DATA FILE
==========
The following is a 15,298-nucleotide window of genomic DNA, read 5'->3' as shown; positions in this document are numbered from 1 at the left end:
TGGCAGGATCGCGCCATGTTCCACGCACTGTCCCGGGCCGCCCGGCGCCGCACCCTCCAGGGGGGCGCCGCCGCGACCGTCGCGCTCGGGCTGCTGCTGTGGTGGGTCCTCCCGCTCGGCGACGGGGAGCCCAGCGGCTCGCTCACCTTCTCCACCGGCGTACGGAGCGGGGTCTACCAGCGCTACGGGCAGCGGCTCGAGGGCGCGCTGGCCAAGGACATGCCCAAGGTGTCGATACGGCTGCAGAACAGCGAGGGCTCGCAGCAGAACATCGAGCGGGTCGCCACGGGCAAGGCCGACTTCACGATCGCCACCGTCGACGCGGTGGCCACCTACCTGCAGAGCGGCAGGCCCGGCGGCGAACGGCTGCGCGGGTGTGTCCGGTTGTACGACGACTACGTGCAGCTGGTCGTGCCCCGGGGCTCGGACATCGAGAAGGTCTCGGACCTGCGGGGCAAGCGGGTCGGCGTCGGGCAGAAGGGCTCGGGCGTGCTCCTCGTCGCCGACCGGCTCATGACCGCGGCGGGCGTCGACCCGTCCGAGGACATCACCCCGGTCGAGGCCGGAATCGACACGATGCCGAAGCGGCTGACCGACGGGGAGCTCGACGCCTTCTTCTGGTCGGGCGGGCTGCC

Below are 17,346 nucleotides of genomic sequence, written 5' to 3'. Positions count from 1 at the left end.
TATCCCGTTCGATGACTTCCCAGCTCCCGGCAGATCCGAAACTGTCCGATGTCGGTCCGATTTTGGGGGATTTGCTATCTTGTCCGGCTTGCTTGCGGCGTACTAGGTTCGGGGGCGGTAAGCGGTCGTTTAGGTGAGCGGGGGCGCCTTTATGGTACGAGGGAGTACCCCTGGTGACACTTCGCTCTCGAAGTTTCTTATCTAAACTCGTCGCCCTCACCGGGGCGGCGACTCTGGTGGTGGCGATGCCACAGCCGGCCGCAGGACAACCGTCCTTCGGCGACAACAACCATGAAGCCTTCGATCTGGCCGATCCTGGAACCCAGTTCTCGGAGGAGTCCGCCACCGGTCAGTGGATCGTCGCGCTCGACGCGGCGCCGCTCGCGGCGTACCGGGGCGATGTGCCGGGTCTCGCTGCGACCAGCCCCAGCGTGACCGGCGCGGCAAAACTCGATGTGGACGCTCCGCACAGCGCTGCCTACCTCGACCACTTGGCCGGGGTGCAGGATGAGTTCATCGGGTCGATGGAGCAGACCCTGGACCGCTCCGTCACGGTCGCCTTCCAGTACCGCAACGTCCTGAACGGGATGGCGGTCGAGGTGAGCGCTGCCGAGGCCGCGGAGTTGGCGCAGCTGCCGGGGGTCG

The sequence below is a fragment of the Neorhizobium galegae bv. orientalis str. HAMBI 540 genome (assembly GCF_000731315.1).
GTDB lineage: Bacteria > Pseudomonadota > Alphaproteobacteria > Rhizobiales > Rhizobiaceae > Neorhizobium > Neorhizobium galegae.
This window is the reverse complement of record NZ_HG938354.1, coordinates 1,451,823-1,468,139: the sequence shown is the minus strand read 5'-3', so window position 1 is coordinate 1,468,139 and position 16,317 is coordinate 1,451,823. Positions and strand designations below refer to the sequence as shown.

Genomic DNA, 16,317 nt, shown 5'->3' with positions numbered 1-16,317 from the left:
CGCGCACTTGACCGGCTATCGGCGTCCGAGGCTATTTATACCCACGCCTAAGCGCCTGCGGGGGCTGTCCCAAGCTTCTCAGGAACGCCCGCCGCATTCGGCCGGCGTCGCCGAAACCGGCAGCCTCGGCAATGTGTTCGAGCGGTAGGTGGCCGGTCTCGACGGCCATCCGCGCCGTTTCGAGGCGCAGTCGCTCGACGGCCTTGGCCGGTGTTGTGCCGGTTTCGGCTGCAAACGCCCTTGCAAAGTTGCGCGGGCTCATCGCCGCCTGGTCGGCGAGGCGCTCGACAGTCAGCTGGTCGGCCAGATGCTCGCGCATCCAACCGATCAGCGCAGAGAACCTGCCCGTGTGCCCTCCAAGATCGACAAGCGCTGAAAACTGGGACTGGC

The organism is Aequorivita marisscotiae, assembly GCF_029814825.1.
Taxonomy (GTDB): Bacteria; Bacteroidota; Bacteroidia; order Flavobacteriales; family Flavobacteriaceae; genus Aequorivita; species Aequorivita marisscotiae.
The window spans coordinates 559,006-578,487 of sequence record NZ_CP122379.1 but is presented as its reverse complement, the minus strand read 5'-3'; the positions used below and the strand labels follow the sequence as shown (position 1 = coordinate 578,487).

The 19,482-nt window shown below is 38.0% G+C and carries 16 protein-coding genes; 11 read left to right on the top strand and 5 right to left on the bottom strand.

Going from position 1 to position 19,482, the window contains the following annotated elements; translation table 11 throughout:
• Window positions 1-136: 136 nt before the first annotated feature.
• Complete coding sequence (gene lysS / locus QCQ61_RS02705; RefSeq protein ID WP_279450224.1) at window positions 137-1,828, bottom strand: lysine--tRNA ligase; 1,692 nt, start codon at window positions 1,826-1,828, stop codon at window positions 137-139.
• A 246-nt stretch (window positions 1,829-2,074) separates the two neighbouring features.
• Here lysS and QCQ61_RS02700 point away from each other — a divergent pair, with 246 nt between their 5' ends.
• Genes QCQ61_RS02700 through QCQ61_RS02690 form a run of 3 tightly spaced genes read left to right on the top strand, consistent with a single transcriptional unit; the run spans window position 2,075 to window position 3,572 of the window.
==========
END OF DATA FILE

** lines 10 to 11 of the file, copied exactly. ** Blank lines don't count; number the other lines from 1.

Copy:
The organism is Aequorivita marisscotiae, assembly GCF_029814825.1.
Taxonomy (GTDB): Bacteria; Bacteroidota; Bacteroidia; order Flavobacteriales; family Flavobacteriaceae; genus Aequorivita; species Aequorivita marisscotiae.